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University joins Food Day observance

Posted 10/10/14

The community is invited to take part in a national celebration of “real food” and smart policies about what we eat during a week of programs leading up to Food Day on Friday, Oct. 24.

The events include healthy food demonstrations, discussions of urban agriculture and the benefits of eating local, and sharing stories to promote healthy eating habits in children and families. The events culminate with a citywide “apple crunch” on Friday, Oct. 24 at 1:30 p.m., when all elementary students in the city will bite apples at the same time (alternate crunchy fruits or vegetables will be available for anyone with apple allergies).

The local observances have been organized by a committee including representatives from Fitchburg State University, the Fitchburg Public Schools, the Community Health Center, Growing Places, the Montachusett Opportunity Council and Sodexo.

The festivities start Tuesday, Oct. 21 at 3:30 p.m. when the Community Health Center at the HealthAlliance Burbank Campus hosts a healthy food demonstration. Admission is free.

Also Tuesday, Oct. 21, from 6 to 8 p.m. at the Fitchburg Public Library at 610 Main St., Growing Places presents “Growing Food Security in Urban America.” Growing Places is sponsoring a screening of the documentary “Growing Cities” with a panel discussion to follow about growing food in urban settings. Admission is free. 

On Wednesday, Oct. 22 at 4:30 p.m., Growing Places presents “Let’s Rot and Roll” at the Sundial Community Garden on Elm Street. The composting demonstration at the organization’s new teaching garden will be led by Fitchburg State Professor Chris Picone. Admission is free. 

The Fitchburg Farmers’ Market at Riverfront Park off Boulder Drive will be held Thursday, Oct. 23 from 3 to 6 p.m. Admission is free. 

Also on Thursday, Oct. 23, from 6 to 7 p.m., the Fitchburg Public Schools’ Title I program will host “Reading, Writing and Tasting!” at South Street Elementary School. Visitors will listen to stories, sample fruits and vegetables, collect recipes and leave with a book to enjoy at home. Admission is free.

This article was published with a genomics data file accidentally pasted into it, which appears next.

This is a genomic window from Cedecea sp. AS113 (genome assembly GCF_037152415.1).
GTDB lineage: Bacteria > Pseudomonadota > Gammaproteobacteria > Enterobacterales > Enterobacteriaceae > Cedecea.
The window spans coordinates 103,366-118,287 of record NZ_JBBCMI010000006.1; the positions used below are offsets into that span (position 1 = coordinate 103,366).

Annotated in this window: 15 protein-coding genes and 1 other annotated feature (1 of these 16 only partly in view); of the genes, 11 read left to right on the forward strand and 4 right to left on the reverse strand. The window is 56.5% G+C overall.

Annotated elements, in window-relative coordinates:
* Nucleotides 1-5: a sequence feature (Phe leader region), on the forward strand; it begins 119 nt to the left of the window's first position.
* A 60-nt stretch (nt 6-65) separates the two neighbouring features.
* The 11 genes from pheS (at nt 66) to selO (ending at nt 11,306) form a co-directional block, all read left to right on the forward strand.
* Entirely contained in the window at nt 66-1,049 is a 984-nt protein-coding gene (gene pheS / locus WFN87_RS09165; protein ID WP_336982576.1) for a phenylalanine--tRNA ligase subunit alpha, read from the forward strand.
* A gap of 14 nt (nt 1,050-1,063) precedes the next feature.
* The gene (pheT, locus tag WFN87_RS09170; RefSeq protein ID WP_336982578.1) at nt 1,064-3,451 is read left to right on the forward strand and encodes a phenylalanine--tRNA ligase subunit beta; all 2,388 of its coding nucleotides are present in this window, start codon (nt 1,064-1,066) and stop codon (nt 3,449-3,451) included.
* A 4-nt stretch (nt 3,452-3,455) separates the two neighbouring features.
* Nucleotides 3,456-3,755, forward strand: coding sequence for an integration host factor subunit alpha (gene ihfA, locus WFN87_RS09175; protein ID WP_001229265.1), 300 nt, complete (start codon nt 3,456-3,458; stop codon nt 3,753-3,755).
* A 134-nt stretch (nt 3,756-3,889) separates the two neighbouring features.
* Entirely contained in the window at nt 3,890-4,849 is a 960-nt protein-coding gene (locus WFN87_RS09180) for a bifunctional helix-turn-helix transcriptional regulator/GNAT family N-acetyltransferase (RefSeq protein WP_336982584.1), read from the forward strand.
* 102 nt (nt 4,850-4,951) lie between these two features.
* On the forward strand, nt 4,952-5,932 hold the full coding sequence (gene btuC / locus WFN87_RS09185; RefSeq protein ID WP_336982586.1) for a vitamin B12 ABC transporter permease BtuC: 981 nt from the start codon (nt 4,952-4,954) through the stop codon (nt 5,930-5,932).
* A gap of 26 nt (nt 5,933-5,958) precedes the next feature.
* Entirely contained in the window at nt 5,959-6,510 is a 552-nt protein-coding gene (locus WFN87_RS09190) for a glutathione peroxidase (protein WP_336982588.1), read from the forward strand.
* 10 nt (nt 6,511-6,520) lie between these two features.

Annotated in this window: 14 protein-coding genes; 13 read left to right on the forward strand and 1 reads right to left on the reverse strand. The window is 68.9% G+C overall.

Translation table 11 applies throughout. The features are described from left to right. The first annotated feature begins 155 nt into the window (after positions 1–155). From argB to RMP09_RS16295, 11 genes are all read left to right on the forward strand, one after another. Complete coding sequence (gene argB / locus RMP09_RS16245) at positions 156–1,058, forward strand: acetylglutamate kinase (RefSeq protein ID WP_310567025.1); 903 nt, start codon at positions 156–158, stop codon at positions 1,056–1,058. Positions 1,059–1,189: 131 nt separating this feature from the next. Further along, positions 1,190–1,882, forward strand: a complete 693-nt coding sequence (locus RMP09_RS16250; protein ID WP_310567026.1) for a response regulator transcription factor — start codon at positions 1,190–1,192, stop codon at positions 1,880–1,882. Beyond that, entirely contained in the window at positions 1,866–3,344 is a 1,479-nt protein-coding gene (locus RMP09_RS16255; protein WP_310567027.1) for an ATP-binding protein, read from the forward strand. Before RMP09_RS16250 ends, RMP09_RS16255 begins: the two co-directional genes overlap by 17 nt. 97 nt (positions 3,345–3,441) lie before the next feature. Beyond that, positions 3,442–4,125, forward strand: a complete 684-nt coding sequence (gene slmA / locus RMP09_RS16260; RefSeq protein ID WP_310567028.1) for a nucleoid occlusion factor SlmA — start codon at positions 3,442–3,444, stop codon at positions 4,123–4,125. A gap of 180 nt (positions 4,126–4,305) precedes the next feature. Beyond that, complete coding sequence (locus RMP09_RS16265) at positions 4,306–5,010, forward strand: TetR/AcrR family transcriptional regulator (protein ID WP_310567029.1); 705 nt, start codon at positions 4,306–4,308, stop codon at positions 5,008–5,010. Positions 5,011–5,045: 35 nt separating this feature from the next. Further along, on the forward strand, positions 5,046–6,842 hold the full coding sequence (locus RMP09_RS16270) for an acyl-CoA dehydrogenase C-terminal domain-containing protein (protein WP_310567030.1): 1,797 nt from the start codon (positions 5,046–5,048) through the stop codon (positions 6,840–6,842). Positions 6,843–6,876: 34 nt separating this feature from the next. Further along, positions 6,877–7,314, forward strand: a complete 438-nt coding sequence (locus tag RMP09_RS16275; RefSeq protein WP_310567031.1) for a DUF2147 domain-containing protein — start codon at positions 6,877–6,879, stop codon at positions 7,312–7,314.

The events conclude on Friday, Oct. 24, with the “Apple Crunch!” at Fitchburg’s four public elementary schools, where students will share a simultaneous bite to promote healthy, local foods. Apples used for the crunch were grown by Lanni Orchards in Lunenburg. 

Also Friday, Oct. 24, from 5 to 8 p.m. the Boulder Bar & Café at 880 Main St. will host the “Help Feed Fitchburg Monster Mash Bash.” Visitors are asked to bring a non-perishable, healthy item for local food pantries to gain admission. Guests are also encouraged to wear costumes and dance the night away to live music. 

About Food Day

Food Day was created by the Center for Science in the Public Interest (CSPI), but it is powered by a diverse coalition of food movement leaders and organizations, including student leaders, public offices, school districts, and local organizers. 

October 24 is a day to resolve to make changes in our own diets and to take action to solve food-related problems in our communities at the local, state, and national level. In 2014, Food Day will have a special focus on food access and justice for food and farm workers. 

This annual event involves some of the country’s most prominent food activists, united by a vision of food that is healthy, affordable, and produced with care for the environment, farm animals, and the people who grow, harvest, and serve it. 

With Food Day, we can celebrate our food system when it works and fix it when it’s broken. Across the country, more than 4,700 events took place in 2013 and 3,200 in 2012, from community festivals in Denver, Savannah, and New York City, to a national conference in Washington, DC, to thousands of school activities in Portland, Minneapolis, and elsewhere.

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